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Lawfully in Step; Altus AFB Legal Office

U.S. Air Force Airman First Class Alexander Bugerenko, 97th Air Mobility Wing Military Justice paralegal, simulates working on an Article 15 checklist, Nov.1, 2016, at Altus Air Force Base, Okla. The Base Legal Office helps base members with legal matters and services as well as advising commanders on legal proceedings. (U.S. Air Force Photo by Airman Jackson Haddon/ Released)

U.S. Air Force Airman First Class Alexander Bugerenko, 97th Air Mobility Wing Military Justice paralegal, simulates working on an Article 15 checklist, Nov.1, 2016, at Altus Air Force Base, Okla. The Base Legal Office helps base members with legal matters and services as well as advising commanders on legal proceedings. (U.S. Air Force Photo by Airman Jackson Haddon/ Released)

U.S. Air Force Capt. John Cane, 97th Air Mobility Wing chief of military justice, simulates hearing a witness testimony, Nov. 1, 2016, at Altus Air Force Base, Okla. The Base Legal Office helps base members with legal matters and services as well as advising commanders on legal proceedings. (U.S. Air Force Photo by Airman Jackson Haddon/ Released)

U.S. Air Force Capt. John Cane, 97th Air Mobility Wing chief of military justice, simulates hearing a witness testimony, Nov. 1, 2016, at Altus Air Force Base, Okla. The Base Legal Office helps base members with legal matters and services as well as advising commanders on legal proceedings. (U.S. Air Force Photo by Airman Jackson Haddon/ Released)

ALTUS AIR FORCE BASE, Okla. --

The Altus Air Force Base Legal Office does more than most might know. From notarizing important documents to giving the wing commander advice on legal proceedings, the office is responsible for a handful of daily tasks. Because legal takes care of a wide range of topics their office is split into three sections to help cover the base and its day-to-day activities.

 

The two largest sections of the legal office are military justice and civil law. Each section divides different legal proceedings and functions that the base deals with. The only thing they share is a small group of paralegals.

 

Enlisted paralegals help assist the attorney’s with research, drafting documents and other forms of support. They also provide people with walk-in services such as notarizing documents and powers of attorney.

 

“We act as the filter for the attorneys,” said U.S. Air Force Airman First Class Alexander Bugerenko, 97th Air Mobility Wing military justice paralegal. “We assist the attorneys in any way they need, providing information to help the attorneys to acquire a legal opinion so they can advise commanders and squadrons.”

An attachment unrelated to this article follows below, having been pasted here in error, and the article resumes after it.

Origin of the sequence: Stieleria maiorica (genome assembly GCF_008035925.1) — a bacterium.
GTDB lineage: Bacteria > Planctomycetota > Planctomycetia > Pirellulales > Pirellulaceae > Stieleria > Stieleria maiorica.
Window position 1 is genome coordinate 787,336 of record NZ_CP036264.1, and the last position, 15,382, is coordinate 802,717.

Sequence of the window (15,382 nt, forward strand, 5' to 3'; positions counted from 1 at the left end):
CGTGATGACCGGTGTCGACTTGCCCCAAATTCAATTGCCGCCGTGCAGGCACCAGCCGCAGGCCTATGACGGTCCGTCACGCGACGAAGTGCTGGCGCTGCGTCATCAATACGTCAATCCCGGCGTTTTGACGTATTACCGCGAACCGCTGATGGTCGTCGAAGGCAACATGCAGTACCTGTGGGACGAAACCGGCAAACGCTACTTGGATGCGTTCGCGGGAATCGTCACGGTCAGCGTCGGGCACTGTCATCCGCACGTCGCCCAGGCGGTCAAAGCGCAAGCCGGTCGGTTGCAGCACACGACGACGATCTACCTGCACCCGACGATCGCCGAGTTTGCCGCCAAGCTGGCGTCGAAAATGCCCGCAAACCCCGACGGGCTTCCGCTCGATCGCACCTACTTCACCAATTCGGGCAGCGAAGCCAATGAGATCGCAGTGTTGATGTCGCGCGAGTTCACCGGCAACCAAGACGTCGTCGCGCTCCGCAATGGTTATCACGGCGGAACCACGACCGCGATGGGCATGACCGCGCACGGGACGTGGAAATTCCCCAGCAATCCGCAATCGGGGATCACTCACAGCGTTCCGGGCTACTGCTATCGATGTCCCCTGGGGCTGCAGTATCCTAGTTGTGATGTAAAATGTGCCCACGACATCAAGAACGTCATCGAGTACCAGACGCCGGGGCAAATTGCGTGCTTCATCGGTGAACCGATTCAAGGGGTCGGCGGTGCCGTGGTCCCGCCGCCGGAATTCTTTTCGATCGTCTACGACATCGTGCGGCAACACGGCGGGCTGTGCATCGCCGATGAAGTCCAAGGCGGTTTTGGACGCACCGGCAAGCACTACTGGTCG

The military justice section handles Uniformed Code of Military Justice violations. Military justice plays an essential part on the base and helps the commander ensure mission accomplishment.

 

“The commanders job is to make sure the mission goes off without a hitch,” said U.S. Air Force Capt. John Cane, 97th AMW chief of military justice. “One of the ways they can do that is to make sure everyone is compliant with the rules, meets standards and are doing the things they need to, in order to ensure that the mission is getting accomplished. Our job as prosecutors is to help maintain that good order and discipline so if there is misconduct or a deviation of standards we can rehabilitate the member and let everyone else know that these are the type of consequences in engaging in wrongdoing. ”

 

While military justice deals with mostly the misconduct in the military, the civil law section deals with more of the day to day concerns that Airmen or family members may have. Civil law covers anything that isn’t military justice, ranging from questions about ethics to will’s and community engagement. Civil law also helps with things such as environmental and medical law as well.

 

“What we do allows commanders to do what they do,” said U.S. Air Force Capt. Lauren Kerby, 97th AMW chief of adverse actions, contracts and labor law. “We keep them out of trouble by helping them make decisions within the bounds that the law allows. We don’t make decisions for commanders but we do give them advice.”

 

The Legal Office may be all about rules and regulations, but that doesn’t mean they’re here to shut down morale. In fact, Kerby says differently.

 

“We really do try to help people do the things they want to,” said Kerby. “We’re not trying to keep people from having a good time or doing things, but usually we have some hoops that they have to jump through. Those hoops aren’t made by our office but they were made to keep people safe and to keep our personnel from crossing a line that they might not know existed.”

 

Keeping the base in line and flying is just another daily task for the Altus AFB Legal Office, working hard for Airmen and commanders. For more questions about the legal office and what they do, please call (548) 418-7294.